Also in preparation for the Preserve America Youth Summit, my supervisor, Dr. Herb Meyer, and I worked together on putting together a PowerPoint presentation where he will be covering the incredibly intricate history of the Florissant valley and the vast array of fossils found here at the monument and the geologic processes responsible for creating an environment set up for fossils.
I think what counted for me as a “break” this week was the visiting Girl Scouts group from Kansas. Dr. Sarah Allen and I spoke to this group about how we came to work for the National Park Service and what steps we took to get here. After our brief introductions, we took the group on the Petrified Stump Loop trail and did an activity on stratigraphy. At the end of the hike, we had the group split into three small groups and discuss what they think happened in the Florissant valley 34 million years ago. The groups were able to draw very similar conclusions to what our scientists have concluded occurred in the valley during the Eocene. I believe this young and aspiring group of students are on the path to success. And I am confident many of them will go on to become scientists!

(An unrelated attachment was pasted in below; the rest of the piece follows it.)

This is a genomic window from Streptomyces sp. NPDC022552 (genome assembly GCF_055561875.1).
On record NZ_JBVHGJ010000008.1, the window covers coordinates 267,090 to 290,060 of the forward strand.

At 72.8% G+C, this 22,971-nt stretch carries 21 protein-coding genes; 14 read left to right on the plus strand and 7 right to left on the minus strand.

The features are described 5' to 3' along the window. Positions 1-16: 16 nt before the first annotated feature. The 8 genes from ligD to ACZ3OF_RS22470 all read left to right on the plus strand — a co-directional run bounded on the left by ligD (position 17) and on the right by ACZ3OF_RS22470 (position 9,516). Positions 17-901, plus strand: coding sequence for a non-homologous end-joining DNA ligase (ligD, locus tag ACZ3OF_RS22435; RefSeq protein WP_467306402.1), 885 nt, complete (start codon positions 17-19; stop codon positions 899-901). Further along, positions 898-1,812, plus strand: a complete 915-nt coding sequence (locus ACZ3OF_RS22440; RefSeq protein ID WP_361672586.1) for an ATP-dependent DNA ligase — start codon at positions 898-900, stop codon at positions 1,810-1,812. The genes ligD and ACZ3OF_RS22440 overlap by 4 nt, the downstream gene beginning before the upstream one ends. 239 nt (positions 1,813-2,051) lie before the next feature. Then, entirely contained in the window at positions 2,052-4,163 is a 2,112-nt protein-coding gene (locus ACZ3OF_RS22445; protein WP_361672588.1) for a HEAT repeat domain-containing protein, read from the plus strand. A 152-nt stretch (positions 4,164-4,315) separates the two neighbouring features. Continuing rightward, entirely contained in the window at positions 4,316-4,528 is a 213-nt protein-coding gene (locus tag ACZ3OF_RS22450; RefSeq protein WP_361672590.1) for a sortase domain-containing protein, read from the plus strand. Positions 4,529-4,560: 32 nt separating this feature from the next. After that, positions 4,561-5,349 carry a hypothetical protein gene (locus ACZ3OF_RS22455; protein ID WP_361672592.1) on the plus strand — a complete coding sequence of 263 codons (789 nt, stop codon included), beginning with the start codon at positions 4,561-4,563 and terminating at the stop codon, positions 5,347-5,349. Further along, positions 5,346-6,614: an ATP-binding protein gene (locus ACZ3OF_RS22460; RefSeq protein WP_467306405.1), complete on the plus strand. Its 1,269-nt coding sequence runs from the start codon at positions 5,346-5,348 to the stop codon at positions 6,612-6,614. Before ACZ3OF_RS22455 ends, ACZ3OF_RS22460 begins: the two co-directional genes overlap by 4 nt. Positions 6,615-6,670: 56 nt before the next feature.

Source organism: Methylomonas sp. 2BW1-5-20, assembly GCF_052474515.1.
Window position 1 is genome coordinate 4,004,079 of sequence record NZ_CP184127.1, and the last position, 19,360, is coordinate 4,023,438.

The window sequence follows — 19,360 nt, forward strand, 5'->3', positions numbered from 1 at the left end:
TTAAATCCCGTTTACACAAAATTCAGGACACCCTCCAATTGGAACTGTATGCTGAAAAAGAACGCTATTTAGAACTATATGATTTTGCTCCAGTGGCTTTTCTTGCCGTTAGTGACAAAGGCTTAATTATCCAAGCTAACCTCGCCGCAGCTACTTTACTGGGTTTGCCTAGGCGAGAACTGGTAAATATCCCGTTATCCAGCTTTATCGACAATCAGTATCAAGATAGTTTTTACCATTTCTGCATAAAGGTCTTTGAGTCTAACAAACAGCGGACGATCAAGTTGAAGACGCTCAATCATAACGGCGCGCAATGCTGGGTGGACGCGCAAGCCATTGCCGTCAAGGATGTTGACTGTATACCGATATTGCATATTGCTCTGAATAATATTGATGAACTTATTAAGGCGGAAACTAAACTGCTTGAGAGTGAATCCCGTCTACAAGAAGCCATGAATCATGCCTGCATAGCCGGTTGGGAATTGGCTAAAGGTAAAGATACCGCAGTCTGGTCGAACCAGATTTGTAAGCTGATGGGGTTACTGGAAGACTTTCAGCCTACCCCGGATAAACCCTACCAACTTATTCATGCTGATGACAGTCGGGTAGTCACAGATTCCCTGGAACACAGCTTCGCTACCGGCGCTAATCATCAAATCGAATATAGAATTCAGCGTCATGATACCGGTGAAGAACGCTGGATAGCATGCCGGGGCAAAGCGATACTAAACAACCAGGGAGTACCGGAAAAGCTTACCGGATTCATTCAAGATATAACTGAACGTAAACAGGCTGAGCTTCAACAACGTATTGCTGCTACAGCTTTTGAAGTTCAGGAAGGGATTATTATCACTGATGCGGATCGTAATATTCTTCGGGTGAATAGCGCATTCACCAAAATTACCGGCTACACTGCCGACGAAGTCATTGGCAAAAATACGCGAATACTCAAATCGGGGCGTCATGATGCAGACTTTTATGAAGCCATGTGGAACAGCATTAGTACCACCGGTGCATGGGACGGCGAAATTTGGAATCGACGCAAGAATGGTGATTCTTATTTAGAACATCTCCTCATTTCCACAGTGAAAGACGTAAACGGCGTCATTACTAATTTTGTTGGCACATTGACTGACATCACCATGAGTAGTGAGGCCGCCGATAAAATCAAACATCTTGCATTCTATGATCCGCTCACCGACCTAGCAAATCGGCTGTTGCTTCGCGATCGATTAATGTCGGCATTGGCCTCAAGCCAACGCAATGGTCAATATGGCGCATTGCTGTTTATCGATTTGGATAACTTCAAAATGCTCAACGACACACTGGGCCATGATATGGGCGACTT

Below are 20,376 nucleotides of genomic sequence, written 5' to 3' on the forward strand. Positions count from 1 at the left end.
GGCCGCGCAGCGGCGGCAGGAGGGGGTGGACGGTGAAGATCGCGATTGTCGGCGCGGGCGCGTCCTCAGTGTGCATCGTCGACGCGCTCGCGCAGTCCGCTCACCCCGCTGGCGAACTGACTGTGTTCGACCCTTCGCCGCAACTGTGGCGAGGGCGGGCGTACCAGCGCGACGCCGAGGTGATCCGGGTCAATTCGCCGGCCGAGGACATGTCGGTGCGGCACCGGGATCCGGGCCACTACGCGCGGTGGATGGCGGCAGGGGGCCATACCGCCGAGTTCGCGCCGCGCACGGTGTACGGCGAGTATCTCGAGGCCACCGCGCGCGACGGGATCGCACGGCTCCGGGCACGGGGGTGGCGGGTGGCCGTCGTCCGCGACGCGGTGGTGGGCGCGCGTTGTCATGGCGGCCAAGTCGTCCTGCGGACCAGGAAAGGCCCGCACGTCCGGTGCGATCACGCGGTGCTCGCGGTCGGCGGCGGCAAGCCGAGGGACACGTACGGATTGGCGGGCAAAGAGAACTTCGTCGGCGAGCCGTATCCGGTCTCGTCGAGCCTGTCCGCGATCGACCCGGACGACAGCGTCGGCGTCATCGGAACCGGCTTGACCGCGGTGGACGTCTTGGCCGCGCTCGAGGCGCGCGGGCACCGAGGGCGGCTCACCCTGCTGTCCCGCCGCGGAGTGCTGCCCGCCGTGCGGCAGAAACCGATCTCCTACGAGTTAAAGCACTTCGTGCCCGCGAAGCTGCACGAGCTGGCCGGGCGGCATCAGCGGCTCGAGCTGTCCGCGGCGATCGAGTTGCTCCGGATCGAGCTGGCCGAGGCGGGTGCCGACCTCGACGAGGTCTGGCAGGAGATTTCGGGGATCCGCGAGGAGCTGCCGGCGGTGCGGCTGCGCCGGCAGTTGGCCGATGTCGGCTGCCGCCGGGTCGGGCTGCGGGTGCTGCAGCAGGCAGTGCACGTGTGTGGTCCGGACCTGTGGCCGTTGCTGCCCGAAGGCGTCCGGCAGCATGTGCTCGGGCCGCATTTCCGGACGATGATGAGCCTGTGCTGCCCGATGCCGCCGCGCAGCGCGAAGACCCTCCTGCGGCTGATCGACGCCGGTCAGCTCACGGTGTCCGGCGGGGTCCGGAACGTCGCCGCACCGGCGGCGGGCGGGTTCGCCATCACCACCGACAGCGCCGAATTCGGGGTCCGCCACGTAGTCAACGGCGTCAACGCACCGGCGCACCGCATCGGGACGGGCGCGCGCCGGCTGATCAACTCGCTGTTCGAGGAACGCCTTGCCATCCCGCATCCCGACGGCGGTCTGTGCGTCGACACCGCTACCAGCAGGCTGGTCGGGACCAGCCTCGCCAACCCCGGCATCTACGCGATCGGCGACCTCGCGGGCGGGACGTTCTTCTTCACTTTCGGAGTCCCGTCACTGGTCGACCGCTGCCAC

Yesterday, a day camp group came to visit the monument and we took them on a nature walk. I was able to snap some pictures of many of the flowers in bloom. I normally never take the time to admire the wildflowers in the monument but due to the frenetic environment we had this past week, it felt incredibly appropriate to stop for a moment and really take in the beauty the wildflowers add to our community here.
In the broadest sense, nature is our world in the physical, material and natural form. It is everything not made by the human race. For me, nature serves as a place of tranquility, worship, culture and love. At the same time though, it can be frightening, intimidating and humbling. Nature is, hands down, a force to be reckoned with.
Our ancestors were far more in tune with nature than we are today. With so many distractions in the modern world, it has become increasingly more difficult to access nature. The more we become disconnected, the less attentive we will be. Therefore, I believe it is every individuals responsibility to make the effort to break away from mainstream society, at least once in their lifetime, and become one with nature.